Day 91. Lappjordhytta to Innset

Posted by: James on April 1, 2009

Distance 28km | Time 10hrs | Ascent 620m | Descent 890m

Day 91. Leaving Lappjordhytta on an overcast morningThe Germans were up quite early and I followed them. They all polished off a huge pot of porridge for breakfast. Even at breakfast there was a lot of banter. I could see why they chose their guide Peter. He was knowledgeable, diplomatic and very amusing. After breakfast all the cabin chores were done, like preparing kindling for the next users.

One thing Peter told me was that the gorge I noticed yesterday and was as clear as anything on the map, as it then turned into a 25 km canyon-like valley called Sordalen, was in fact the old river bed which drained Tornetrask The river used this drain to the west because the current drain to the east was blocked by the huge mass of inland ice.

I set of about 0900. The weather was overcast and the ground was covered in a sprinkling of new snow. The first task was to climb the hill above the cabin. With my short skins and in the deep snow I made bit of a hash of it and was floundering about like a baby moose. I could see the Germans looking and muttering.

After 10 minutes the snow at last got firmer and the gradient easier. I cleared the rest of the birch trees and started heading up the slope towards the mist and between rounded knolls. It was a sustained climb and after an hour at least I had only reached Gurtejarvi lakes. Due to the mist I could barely see them and confirmed my postion with the GPS.

I had been well and truly spoilt in Sweden with marked scooter trails, fast conditions and blessed with good clear weather. I was now back to reality. Indeed it felt I was back in the struggle of Seterdalsheiene. I could see very little in front of me when the frequent snow showers came through.

Occasionally to the north and west I caught glimpses of the base of the very craggy Ruovdoaivvit mountain or the smooth slope of some of its glaciers, mostly however I was peering a few metres ahead to see if the terrain went up or down.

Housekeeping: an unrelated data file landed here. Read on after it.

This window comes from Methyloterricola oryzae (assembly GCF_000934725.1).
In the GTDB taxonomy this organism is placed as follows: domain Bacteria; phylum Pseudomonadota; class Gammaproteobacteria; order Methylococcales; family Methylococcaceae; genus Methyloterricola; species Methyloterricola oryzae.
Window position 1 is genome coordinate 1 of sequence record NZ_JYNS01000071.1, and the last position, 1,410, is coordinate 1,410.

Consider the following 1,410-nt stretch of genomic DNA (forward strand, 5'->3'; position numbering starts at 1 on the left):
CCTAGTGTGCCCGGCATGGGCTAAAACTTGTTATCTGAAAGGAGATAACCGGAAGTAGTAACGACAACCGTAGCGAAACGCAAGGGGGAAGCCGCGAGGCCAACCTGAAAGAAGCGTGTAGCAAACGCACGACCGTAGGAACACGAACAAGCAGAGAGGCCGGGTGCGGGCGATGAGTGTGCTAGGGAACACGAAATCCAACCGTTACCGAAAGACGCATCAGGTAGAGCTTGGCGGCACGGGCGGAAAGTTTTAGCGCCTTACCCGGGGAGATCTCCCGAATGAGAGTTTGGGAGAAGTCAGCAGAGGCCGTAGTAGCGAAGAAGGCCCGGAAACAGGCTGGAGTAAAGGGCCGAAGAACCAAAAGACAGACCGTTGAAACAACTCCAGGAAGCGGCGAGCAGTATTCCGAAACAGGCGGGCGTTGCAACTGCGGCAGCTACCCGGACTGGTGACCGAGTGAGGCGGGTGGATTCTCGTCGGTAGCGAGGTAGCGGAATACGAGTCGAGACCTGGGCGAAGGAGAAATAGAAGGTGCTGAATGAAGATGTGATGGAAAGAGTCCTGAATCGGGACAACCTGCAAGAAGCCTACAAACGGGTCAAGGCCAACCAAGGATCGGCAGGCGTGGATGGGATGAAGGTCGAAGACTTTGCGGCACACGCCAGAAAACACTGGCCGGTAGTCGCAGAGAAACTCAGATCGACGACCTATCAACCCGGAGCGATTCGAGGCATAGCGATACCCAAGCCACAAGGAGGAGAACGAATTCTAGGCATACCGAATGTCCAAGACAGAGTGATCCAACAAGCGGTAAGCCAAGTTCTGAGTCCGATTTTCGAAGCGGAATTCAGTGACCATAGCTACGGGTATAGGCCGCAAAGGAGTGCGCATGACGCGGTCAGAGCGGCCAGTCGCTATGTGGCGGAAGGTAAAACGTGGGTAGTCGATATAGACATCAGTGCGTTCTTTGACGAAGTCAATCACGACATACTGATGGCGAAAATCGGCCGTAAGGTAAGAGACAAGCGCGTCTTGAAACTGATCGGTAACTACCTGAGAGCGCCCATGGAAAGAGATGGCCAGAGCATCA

I saw a couple of cornices here and there.

Day 91. Steep mountains in Lairevagge valleyBetween snow showers I could see a bit further. On one such occasion I climbed up the long slope to the to the saddle in Lairevagge valley. At the far, or north, end of this saddle was a collection of at least 20 Lapp cabins and a series of corals and fences. This would be an area where the reindeer were marked and had their ears clipped in the summer. Curiously none of the cabins were marked on the map, yet they were old and weathered.

After these cabins the weather deteriorated further and the snow showers became one. The wind was directly into my face. It was difficult to see. As I descended the gentle slope to Salvvagge valley it was impossible to see if the terrain rose or plummeted just 3 metres in front of me. I moved forwards very slowly and carefully heading from rock to rock when I could see them.

As I came down a bit further the visibility slowly improved. The slope was gentle but I still had to move with care as there were a few side ravines coming into the main valley and all of these had drifts or cornices to negotiate. At last the birch forest appeared and I was able to judge the lie of the land better.